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Born: 1841-1919; France
Pierre-Auguste Renoir was born in 1841, in Limoges, France. His father Leonard was a tailor, his mother a seamstress. In 1854 he was apprenticed to the Levy Brothers and began work as a painter in their porcelain factory in Paris. He began gaining experience with the light; fresh colors that were to distinguish his Impressionistic work and also learned the importance of good craftsmanship. The Rococo masters, whose works he studied in the Louvre, also influenced his predilection towards lighthearted themes.
In 1862 he entered the studio of Gleyre and there formed a lasting friendship with Monet, Sisley and Bazille. He painted with them in the Barbizon district and became a leading member of the group of Impressionists who met at the Café Guerbois. His relationship with Monet was particularly close at this time, and their paintings of the Beautiful spot called La Grenouillere done in 1869 (an example by Renoir is in the national museum, Stockholm) are regarded as the classic early statements of the Impressionist style.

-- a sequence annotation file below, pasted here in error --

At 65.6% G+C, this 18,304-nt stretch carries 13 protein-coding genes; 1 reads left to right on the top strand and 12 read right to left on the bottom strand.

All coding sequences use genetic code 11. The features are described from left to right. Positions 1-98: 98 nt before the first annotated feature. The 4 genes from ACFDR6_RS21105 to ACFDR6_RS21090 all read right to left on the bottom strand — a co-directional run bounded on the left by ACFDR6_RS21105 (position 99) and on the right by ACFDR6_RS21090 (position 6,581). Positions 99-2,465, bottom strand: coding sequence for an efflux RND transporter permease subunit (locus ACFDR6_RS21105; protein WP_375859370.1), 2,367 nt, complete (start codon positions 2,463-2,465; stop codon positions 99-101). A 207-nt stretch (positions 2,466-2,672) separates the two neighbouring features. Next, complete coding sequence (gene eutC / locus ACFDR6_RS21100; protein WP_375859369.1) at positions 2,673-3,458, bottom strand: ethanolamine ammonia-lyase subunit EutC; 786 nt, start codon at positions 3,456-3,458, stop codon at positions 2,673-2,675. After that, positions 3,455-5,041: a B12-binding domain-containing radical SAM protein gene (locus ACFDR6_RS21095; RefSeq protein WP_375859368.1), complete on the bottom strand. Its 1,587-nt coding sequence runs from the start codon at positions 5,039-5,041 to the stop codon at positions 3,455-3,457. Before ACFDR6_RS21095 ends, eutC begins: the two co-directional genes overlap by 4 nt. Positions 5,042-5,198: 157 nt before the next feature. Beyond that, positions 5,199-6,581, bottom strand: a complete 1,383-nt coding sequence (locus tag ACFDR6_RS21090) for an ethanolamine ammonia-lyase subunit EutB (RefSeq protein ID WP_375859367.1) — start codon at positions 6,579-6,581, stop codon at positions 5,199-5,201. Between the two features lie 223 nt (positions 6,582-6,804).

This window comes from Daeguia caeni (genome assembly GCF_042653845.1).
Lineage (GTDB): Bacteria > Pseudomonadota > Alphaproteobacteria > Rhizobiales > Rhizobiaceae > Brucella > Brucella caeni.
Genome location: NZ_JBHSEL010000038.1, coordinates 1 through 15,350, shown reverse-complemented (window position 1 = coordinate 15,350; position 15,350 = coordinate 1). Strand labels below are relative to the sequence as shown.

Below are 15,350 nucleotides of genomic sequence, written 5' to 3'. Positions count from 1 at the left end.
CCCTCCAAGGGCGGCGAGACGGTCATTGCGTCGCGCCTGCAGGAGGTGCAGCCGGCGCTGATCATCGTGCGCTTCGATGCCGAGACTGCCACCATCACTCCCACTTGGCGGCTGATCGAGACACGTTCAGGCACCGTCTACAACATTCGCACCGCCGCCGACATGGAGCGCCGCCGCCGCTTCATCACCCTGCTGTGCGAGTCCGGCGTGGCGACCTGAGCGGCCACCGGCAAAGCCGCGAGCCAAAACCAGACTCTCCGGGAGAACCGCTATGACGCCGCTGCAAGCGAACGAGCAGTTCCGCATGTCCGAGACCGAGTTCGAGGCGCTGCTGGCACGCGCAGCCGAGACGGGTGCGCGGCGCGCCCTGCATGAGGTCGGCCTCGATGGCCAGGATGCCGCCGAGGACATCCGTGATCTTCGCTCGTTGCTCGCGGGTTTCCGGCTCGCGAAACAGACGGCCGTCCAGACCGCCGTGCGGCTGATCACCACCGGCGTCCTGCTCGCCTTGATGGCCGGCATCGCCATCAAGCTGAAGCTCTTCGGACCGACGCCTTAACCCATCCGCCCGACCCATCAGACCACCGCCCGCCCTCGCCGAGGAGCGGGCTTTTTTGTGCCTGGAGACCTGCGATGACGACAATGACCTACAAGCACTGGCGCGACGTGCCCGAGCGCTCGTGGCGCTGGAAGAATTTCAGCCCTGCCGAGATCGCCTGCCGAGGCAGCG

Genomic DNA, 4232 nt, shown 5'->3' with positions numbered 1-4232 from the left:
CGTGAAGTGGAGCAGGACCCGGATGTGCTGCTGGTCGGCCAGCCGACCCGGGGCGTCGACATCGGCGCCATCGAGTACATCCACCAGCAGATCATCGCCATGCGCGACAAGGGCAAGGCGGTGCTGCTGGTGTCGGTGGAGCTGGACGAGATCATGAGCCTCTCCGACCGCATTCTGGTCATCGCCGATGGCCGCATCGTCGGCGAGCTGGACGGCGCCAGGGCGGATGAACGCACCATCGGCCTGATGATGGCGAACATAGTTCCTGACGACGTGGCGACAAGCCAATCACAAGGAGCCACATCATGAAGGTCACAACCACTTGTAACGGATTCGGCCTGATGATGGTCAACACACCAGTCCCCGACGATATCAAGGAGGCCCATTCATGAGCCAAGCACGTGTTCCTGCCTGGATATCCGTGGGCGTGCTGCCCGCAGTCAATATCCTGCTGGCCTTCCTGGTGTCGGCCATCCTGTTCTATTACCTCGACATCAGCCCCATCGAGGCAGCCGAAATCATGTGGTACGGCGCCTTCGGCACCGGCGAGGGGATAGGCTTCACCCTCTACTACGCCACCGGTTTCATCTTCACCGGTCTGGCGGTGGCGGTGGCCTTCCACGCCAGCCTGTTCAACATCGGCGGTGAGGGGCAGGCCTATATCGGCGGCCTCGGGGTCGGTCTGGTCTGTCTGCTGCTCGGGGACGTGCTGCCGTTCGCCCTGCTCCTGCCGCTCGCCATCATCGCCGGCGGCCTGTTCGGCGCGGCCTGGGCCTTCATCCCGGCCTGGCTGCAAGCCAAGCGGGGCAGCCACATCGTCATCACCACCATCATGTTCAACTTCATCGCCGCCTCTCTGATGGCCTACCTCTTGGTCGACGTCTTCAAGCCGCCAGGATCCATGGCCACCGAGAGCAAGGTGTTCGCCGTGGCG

Like Monet, Renoir endured much hardship early in his career, but he began to achieve success as a portraitist in the late 1870s and was freed for financial worries after the dealer Paul Durand-Ruel began buying his work regularly in 1881. By this time Renoir had traveled as far as Impressionism could take me', and a visit to Italy in 1881-82 inspired him to seek a greater sense of solidarity in his work.
In the 1890s Renoir began to suffer from Rheumatism and from 1903 (by which time he had come world famous) he lived in the warmth of the south of France. The rheumatism eventually crippled him (by 1912, he was confined to a wheel chair), but he continued to paint until the end of his life, and in his last years he also took up sculpture, directing assistants (including Richard Guino, a pupil of Maillol) to act as his hands.
Pierre Auguste-Renoir was perhaps the greatest Impressionist of all time.